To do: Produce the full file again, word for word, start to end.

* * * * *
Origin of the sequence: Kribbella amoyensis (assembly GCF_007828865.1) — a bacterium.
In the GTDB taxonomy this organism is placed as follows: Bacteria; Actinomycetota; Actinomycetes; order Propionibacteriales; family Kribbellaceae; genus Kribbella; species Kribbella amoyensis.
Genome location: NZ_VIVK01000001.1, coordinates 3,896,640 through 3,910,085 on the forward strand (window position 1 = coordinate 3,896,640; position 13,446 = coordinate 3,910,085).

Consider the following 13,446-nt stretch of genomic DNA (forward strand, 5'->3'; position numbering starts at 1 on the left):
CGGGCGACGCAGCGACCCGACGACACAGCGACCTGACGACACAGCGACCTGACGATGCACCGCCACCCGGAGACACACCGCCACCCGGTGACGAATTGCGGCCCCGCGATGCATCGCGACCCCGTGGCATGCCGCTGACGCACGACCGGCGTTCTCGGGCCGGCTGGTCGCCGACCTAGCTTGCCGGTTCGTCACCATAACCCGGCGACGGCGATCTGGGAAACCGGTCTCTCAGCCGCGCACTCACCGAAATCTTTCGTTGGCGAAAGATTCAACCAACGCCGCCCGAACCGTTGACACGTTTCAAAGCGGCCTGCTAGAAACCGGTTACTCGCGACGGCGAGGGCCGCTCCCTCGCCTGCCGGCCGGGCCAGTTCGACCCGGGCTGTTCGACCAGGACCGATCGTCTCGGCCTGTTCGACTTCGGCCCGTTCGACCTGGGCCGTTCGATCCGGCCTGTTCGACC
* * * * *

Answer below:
Origin of the sequence: Kribbella amoyensis (assembly GCF_007828865.1) — a bacterium.
In the GTDB taxonomy this organism is placed as follows: Bacteria; Actinomycetota; Actinomycetes; order Propionibacteriales; family Kribbellaceae; genus Kribbella; species Kribbella amoyensis.
Genome location: NZ_VIVK01000001.1, coordinates 3,896,640 through 3,910,085 on the forward strand (window position 1 = coordinate 3,896,640; position 13,446 = coordinate 3,910,085).

Consider the following 13,446-nt stretch of genomic DNA (forward strand, 5'->3'; position numbering starts at 1 on the left):
CGGGCGACGCAGCGACCCGACGACACAGCGACCTGACGACACAGCGACCTGACGATGCACCGCCACCCGGAGACACACCGCCACCCGGTGACGAATTGCGGCCCCGCGATGCATCGCGACCCCGTGGCATGCCGCTGACGCACGACCGGCGTTCTCGGGCCGGCTGGTCGCCGACCTAGCTTGCCGGTTCGTCACCATAACCCGGCGACGGCGATCTGGGAAACCGGTCTCTCAGCCGCGCACTCACCGAAATCTTTCGTTGGCGAAAGATTCAACCAACGCCGCCCGAACCGTTGACACGTTTCAAAGCGGCCTGCTAGAAACCGGTTACTCGCGACGGCGAGGGCCGCTCCCTCGCCTGCCGGCCGGGCCAGTTCGACCCGGGCTGTTCGACCAGGACCGATCGTCTCGGCCTGTTCGACTTCGGCCCGTTCGACCTGGGCCGTTCGATCCGGCCTGTTCGACC